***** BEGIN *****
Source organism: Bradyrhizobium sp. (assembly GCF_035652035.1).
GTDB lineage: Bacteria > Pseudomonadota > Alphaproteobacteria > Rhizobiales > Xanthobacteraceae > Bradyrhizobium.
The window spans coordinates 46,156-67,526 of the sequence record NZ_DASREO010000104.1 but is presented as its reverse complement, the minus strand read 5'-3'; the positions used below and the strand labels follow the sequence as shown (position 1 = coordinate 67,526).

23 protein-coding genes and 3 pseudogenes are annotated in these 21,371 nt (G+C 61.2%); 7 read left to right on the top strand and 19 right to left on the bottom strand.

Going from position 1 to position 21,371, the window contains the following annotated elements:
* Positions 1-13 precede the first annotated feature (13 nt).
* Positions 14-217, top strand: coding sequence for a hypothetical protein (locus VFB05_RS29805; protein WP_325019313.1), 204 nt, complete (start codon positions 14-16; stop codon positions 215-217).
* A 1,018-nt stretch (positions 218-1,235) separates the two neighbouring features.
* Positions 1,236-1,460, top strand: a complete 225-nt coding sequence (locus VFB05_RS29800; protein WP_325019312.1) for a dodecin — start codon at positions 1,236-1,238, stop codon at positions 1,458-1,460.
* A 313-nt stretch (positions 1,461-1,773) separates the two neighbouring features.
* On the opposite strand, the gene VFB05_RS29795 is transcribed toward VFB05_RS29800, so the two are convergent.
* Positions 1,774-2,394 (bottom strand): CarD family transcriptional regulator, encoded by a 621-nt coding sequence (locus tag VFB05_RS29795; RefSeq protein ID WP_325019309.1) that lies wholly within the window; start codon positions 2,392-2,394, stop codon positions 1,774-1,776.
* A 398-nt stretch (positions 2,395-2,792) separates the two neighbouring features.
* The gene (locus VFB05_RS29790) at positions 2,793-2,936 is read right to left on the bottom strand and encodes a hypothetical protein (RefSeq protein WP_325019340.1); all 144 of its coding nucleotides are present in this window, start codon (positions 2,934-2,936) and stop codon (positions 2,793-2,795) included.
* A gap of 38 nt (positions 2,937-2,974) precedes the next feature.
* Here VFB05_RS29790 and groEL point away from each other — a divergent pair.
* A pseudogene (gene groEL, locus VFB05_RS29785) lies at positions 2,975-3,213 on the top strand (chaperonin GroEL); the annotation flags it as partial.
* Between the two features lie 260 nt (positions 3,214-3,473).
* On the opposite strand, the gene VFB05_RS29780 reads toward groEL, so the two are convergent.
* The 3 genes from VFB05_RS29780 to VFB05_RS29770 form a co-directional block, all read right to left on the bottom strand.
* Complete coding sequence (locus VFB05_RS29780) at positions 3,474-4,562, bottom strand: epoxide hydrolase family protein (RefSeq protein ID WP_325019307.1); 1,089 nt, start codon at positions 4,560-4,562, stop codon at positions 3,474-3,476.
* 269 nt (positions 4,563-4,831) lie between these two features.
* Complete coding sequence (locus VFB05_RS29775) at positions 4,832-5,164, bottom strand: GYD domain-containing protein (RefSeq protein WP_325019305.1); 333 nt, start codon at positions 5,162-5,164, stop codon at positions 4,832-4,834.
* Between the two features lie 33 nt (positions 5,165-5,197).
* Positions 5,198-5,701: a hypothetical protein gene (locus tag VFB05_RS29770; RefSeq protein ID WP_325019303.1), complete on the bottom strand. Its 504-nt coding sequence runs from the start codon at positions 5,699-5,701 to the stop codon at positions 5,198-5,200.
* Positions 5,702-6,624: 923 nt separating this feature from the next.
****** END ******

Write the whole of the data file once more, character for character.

Source organism: Bradyrhizobium sp. (assembly GCF_035652035.1).
GTDB lineage: Bacteria > Pseudomonadota > Alphaproteobacteria > Rhizobiales > Xanthobacteraceae > Bradyrhizobium.
The window spans coordinates 46,156-67,526 of the sequence record NZ_DASREO010000104.1 but is presented as its reverse complement, the minus strand read 5'-3'; the positions used below and the strand labels follow the sequence as shown (position 1 = coordinate 67,526).

23 protein-coding genes and 3 pseudogenes are annotated in these 21,371 nt (G+C 61.2%); 7 read left to right on the top strand and 19 right to left on the bottom strand.

Going from position 1 to position 21,371, the window contains the following annotated elements:
* Positions 1-13 precede the first annotated feature (13 nt).
* Positions 14-217, top strand: coding sequence for a hypothetical protein (locus VFB05_RS29805; protein WP_325019313.1), 204 nt, complete (start codon positions 14-16; stop codon positions 215-217).
* A 1,018-nt stretch (positions 218-1,235) separates the two neighbouring features.
* Positions 1,236-1,460, top strand: a complete 225-nt coding sequence (locus VFB05_RS29800; protein WP_325019312.1) for a dodecin — start codon at positions 1,236-1,238, stop codon at positions 1,458-1,460.
* A 313-nt stretch (positions 1,461-1,773) separates the two neighbouring features.
* On the opposite strand, the gene VFB05_RS29795 is transcribed toward VFB05_RS29800, so the two are convergent.
* Positions 1,774-2,394 (bottom strand): CarD family transcriptional regulator, encoded by a 621-nt coding sequence (locus tag VFB05_RS29795; RefSeq protein ID WP_325019309.1) that lies wholly within the window; start codon positions 2,392-2,394, stop codon positions 1,774-1,776.
* A 398-nt stretch (positions 2,395-2,792) separates the two neighbouring features.
* The gene (locus VFB05_RS29790) at positions 2,793-2,936 is read right to left on the bottom strand and encodes a hypothetical protein (RefSeq protein WP_325019340.1); all 144 of its coding nucleotides are present in this window, start codon (positions 2,934-2,936) and stop codon (positions 2,793-2,795) included.
* A gap of 38 nt (positions 2,937-2,974) precedes the next feature.
* Here VFB05_RS29790 and groEL point away from each other — a divergent pair.
* A pseudogene (gene groEL, locus VFB05_RS29785) lies at positions 2,975-3,213 on the top strand (chaperonin GroEL); the annotation flags it as partial.
* Between the two features lie 260 nt (positions 3,214-3,473).
* On the opposite strand, the gene VFB05_RS29780 reads toward groEL, so the two are convergent.
* The 3 genes from VFB05_RS29780 to VFB05_RS29770 form a co-directional block, all read right to left on the bottom strand.
* Complete coding sequence (locus VFB05_RS29780) at positions 3,474-4,562, bottom strand: epoxide hydrolase family protein (RefSeq protein ID WP_325019307.1); 1,089 nt, start codon at positions 4,560-4,562, stop codon at positions 3,474-3,476.
* 269 nt (positions 4,563-4,831) lie between these two features.
* Complete coding sequence (locus VFB05_RS29775) at positions 4,832-5,164, bottom strand: GYD domain-containing protein (RefSeq protein WP_325019305.1); 333 nt, start codon at positions 5,162-5,164, stop codon at positions 4,832-4,834.
* Between the two features lie 33 nt (positions 5,165-5,197).
* Positions 5,198-5,701: a hypothetical protein gene (locus tag VFB05_RS29770; RefSeq protein ID WP_325019303.1), complete on the bottom strand. Its 504-nt coding sequence runs from the start codon at positions 5,699-5,701 to the stop codon at positions 5,198-5,200.
* Positions 5,702-6,624: 923 nt separating this feature from the next.